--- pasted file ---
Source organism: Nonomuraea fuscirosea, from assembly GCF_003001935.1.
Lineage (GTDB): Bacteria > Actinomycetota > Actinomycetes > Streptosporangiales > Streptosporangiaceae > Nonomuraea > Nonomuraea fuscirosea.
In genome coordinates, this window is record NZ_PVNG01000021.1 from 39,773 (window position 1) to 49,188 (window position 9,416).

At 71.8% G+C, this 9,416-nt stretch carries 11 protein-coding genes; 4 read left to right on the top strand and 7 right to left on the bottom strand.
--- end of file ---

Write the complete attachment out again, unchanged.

Source organism: Nonomuraea fuscirosea, from assembly GCF_003001935.1.
Lineage (GTDB): Bacteria > Actinomycetota > Actinomycetes > Streptosporangiales > Streptosporangiaceae > Nonomuraea > Nonomuraea fuscirosea.
In genome coordinates, this window is record NZ_PVNG01000021.1 from 39,773 (window position 1) to 49,188 (window position 9,416).

At 71.8% G+C, this 9,416-nt stretch carries 11 protein-coding genes; 4 read left to right on the top strand and 7 right to left on the bottom strand.